Ecologists studying the prevalence of plastic pollution in aquatic ecosystems around the world are concerned after measuring the level of human response required to reduce future emissions and control what is already floating around out there.
“Unless the growth in plastics production and use stops, a fundamental shift in the plastics economy to a recycling-based framework where end-of-life plastic products are valued rather than waste is imperative,” said Chelsea Rochman, assistant professor at the Department of Ecology & Evolutionary Biology at the University of Toronto (U of T) and senior author of a study published in Science describing the increasing pace at which plastic emissions enter Earth’s waterways each year.
“Even if governments around the world meet their ambitious global commitments and other countries join in these efforts to curb plastic pollution, global annual emissions to rivers, lakes and oceans could be as high as 53 million tons by 2030,” says Stephanie Borrelle, Smith Postdoctoral Fellow at U of T and lead author of the study. “That is far more than the amount of 8 million tons that was declared unacceptable in 2015.”
Research by an international group of experts led by Rochman and Borrelle consisted of an assessment of the effort required to meet a global plastic pollution reduction target of less than 8 million tonnes (MT).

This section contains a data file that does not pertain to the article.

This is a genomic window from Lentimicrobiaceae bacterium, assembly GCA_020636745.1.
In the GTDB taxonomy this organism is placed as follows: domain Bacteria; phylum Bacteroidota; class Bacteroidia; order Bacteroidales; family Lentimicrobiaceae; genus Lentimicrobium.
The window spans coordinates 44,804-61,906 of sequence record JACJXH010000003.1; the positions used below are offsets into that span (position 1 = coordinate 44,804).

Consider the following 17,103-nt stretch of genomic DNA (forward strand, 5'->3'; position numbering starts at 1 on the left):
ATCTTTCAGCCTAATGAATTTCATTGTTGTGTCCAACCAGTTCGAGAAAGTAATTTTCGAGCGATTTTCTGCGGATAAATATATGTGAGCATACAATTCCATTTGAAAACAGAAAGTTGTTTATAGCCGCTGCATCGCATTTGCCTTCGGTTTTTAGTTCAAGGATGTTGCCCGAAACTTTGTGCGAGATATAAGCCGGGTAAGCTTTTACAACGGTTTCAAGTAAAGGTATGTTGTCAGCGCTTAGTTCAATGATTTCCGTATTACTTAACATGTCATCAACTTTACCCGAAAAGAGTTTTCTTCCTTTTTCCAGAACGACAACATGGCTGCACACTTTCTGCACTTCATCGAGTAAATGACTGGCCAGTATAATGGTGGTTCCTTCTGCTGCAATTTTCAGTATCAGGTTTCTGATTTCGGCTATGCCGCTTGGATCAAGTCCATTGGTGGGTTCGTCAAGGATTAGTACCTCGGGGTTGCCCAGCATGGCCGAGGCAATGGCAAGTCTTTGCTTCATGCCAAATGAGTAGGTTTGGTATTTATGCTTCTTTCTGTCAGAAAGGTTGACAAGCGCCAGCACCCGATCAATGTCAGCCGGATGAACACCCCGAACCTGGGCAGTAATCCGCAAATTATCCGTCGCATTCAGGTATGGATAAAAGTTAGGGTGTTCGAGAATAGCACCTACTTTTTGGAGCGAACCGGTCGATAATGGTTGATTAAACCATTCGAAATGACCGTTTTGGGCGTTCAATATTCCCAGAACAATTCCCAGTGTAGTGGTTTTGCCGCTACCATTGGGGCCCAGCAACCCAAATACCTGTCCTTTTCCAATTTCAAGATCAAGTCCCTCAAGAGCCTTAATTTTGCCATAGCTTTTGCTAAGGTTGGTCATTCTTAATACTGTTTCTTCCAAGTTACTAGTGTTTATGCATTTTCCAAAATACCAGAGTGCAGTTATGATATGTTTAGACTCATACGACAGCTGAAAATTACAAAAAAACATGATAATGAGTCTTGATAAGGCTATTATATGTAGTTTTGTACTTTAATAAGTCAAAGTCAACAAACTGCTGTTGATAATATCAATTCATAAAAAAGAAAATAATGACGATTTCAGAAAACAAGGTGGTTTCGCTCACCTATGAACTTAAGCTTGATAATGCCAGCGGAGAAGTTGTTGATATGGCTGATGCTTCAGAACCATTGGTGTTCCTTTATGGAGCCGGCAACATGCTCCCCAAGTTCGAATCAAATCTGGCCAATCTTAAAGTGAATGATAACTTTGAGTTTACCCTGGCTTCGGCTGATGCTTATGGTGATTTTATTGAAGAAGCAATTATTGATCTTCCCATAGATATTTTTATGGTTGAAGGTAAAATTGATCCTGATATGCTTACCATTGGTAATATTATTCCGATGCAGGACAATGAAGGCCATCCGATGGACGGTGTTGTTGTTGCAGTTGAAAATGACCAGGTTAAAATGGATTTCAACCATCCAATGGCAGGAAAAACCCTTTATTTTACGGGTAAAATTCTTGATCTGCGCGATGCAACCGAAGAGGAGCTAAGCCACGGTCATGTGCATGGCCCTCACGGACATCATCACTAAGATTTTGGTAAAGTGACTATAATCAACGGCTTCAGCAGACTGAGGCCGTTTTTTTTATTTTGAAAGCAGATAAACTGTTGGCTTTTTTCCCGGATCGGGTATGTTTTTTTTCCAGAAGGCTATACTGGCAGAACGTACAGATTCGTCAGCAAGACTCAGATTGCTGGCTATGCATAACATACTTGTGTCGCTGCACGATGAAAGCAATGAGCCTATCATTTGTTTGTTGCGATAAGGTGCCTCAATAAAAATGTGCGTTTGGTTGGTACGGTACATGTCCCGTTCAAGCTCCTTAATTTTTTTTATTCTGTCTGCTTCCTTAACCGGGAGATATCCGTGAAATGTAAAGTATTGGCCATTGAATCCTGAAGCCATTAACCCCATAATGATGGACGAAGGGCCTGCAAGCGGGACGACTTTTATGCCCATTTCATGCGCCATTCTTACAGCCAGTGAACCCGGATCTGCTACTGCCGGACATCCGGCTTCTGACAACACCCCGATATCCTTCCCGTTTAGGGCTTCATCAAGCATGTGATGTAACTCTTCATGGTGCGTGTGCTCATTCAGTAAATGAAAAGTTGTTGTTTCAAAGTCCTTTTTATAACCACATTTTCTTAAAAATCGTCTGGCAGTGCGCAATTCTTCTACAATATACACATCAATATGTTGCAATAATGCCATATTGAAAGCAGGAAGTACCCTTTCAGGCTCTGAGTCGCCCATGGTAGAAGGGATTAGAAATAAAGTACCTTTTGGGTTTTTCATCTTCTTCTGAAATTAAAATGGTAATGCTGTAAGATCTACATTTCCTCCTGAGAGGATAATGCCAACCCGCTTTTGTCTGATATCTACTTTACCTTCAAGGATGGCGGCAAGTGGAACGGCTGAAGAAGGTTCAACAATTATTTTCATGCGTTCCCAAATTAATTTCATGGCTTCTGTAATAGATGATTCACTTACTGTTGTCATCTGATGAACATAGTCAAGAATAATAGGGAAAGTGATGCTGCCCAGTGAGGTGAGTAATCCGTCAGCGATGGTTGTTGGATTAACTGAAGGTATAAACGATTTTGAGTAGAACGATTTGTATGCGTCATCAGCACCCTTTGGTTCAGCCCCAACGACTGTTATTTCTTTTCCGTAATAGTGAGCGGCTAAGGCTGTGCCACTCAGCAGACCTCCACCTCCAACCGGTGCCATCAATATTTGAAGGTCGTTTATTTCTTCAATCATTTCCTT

The group initially estimated that 24 to 34 million tons of plastic emissions are currently entering aquatic ecosystems annually. They then modeled future scenarios using existing mitigation strategies: reducing the production of plastic waste (including bans), improving the management of the plastic waste produced, and continuously recovering (i.e. cleaning) it from the environment.
The researchers found that even with parallel efforts in all three solutions, the effort in each solution is enormous:
(1) Reduce plastic production by 25 to 40% in all economies;
(2) Increase the level of waste collection and management in all economies to at least 60% – with a change of 6 to 60% in low-income economies;
(3) Recovering 40% of annual plastic emissions through clean-up operations.
“To bring this last number into the power of the people, at least 1 billion people would have to participate in the Ocean Conservancy’s annual international shoreline cleanup just for the cleanup,” says Borrelle. “This would be a Herculean task as this is 660 times the cleanup effort of 2019.”
However, the researchers find that the world remains trapped in an unacceptable plastic future even if the prescribed effort is realized.
“The global community needs to coordinate a fundamental transformation in the plastics economy that will reduce the amount of virgin plastic production and redefine the way we use and dispose of plastic materials,” says Rochman.
The research was supported by the National Science Foundation through the National Socio-Environmental Synthesis Center (SESYNC).
Source of the story:
Materials provided by University of Toronto. Originally written by Sean Bettam. Note: the content can be edited by style and length.